The Battle of Britain remains one of the most famous battles of World War Two.
from July. to Oct., 1940
The Battle of Britain was an air battle fought in the skys above southern England
Who fought: series of air battles between Great Britain and Germany
Why it happened:
Because before Germany could launch a seaborne invasion of Britain it had to gain air superiority over the English Channel. To accomplish this, it has to wipe out the RAF. They wanted control of the skies over Britain and the Channel.
The airmen who Churchill dubbed “the few” comprised 2,353 pilots and air crew from Great Britain and 574 from overseas. All flew at least one authorized operational sortie with an eligible unit of the Royal Air Force or Fleet Air Arm from July 10 to October 31.
Participants included Poles, New Zealanders, Canadians, Czechs, Australians, Belgians, South Africans, French, Irish, Americans as well as a Jamaican, a Southern Rhodesian and a flyer from the Palestinian Protectorate.
Five hundred and forty-four lost their lives.
More than 100 Canadians are deemed to have participated in the Battle of Britain, and 23 lost their lives.
The key players in this battle were the fighter pilots.
The Battle of Britain was in Phases-
The Battle of Britain begins
Phase I – The Channel Battles (Kanalkampf)
Phase I of the battle began on July 10 and lasted for a month. During this time, the Luftwaffe attacked convoys in the English Channel and Channel ports. They also began attacking radar stations on the south coast of England.
Phase II – Eagle Attack (Adlerangriff)
Phase II, the main assault, was marked by further attacks on radar positions and massive attacks against airfields to destroy Great Britain’s fighter capability in the air and on the ground. In particular, the airfields of 11 Group, located in the southeast of England, came under fire. The only Royal Canadian Air Force squadron in the Battle – No. 1 (Canadian) Squadron, later renamed 401 Squadron – was part of 11 Group.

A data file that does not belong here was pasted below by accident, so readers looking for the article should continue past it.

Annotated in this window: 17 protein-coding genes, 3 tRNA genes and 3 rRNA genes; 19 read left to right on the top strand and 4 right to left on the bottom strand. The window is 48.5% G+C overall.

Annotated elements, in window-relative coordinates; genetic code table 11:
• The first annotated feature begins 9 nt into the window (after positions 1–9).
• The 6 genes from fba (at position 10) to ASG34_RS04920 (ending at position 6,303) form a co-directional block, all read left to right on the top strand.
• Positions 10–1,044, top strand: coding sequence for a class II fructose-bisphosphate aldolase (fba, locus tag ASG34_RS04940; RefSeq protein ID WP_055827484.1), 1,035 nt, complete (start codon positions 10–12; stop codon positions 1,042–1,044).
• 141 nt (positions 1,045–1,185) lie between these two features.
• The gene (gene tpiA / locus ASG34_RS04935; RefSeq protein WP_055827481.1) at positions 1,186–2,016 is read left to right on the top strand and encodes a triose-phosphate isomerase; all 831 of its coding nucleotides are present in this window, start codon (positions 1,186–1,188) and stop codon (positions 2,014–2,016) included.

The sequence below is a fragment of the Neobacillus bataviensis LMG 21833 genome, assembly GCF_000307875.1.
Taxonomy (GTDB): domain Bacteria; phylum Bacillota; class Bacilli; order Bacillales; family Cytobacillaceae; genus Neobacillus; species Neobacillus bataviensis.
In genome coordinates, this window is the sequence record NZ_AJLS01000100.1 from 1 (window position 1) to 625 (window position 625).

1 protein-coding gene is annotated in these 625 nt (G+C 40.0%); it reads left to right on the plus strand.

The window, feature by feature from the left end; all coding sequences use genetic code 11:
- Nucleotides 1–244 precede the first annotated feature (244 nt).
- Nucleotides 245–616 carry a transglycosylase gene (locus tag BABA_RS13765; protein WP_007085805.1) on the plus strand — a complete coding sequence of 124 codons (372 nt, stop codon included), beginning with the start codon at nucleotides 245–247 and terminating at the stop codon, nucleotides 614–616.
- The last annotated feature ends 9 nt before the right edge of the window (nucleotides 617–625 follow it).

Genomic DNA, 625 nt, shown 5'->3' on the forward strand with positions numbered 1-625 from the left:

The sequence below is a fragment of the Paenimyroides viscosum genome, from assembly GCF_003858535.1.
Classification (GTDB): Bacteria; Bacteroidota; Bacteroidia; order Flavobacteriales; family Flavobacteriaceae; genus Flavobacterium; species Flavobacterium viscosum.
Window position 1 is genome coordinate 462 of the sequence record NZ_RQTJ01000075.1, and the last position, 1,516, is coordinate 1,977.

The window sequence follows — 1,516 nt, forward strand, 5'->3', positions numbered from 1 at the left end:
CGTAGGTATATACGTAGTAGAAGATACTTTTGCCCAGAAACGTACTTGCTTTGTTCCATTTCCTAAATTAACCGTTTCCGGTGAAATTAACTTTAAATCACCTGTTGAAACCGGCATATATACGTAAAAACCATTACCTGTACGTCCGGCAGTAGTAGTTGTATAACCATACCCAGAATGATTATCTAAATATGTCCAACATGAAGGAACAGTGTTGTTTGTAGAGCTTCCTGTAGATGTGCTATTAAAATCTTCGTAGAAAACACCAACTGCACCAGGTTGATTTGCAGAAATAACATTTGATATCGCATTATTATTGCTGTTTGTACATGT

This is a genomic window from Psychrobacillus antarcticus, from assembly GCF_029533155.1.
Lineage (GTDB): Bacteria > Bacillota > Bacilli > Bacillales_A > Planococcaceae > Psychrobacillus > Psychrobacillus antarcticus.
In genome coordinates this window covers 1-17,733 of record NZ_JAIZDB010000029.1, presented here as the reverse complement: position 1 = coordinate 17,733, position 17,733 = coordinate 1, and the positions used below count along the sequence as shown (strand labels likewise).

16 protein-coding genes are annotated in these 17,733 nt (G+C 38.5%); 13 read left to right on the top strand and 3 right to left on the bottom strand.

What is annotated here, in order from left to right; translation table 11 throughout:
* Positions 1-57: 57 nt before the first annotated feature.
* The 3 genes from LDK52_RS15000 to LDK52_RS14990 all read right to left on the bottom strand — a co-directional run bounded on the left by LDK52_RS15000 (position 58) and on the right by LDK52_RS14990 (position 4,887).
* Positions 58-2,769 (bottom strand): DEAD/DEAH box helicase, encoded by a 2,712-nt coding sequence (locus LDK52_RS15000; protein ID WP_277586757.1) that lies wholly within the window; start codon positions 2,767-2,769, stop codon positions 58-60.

The launch of the main assault took place on August 13, called Eagle Day (Adlertag) by German High Command. The previous day the Luftwaffe heavily damaged but did not destroy the southern chain of radar stations. On Adlertag, “the Luftwaffe came out in force, hitting radar stations, airfields, and aircraft factories,” says Stokesbury. “They flew almost fifteen hundred sorties, and the British responded with about seven hundred.”
On August 20, as Adlerangriff was in full flight, Churchill delivered his speech praising the airmen fighting the Battle in words that have echoed through the decades:
The gratitude of every home in our island, in our Empire and indeed throughout the world, except in the abodes of the guilty, goes out to the British airmen who, undaunted by odds, unwearied in their constant challenge and mortal danger, are turning the tide of the world by their prowess and their devotion.
Never in the field of human conflict was so much owed by so many to so few.
All hearts go out to the fighter pilots, whose brilliant actions we see with our own eyes day after day…”
The attacks continued throughout the month and into September
However, the Germans “decided that their attacks on the radar stations were not paying off – just as they were beginning to – and they discontinued them, another in their chain of fatal mistakes,” notes Stokesbury.
Phase III – The Blitz
On August 1, 1940 Hitler issued Directive No. 17, which said that “the war against England is to be destructive attacks against industry and air force targets…” However, he said, “I reserve to myself the right to decide on terror attacks as measures of reprisal” – i.e., attacks against civilians.
Later in the month, when it appeared that the Luftwaffe was winning, the Battle of Britain took another unexpected turn.
There had already been some bombing of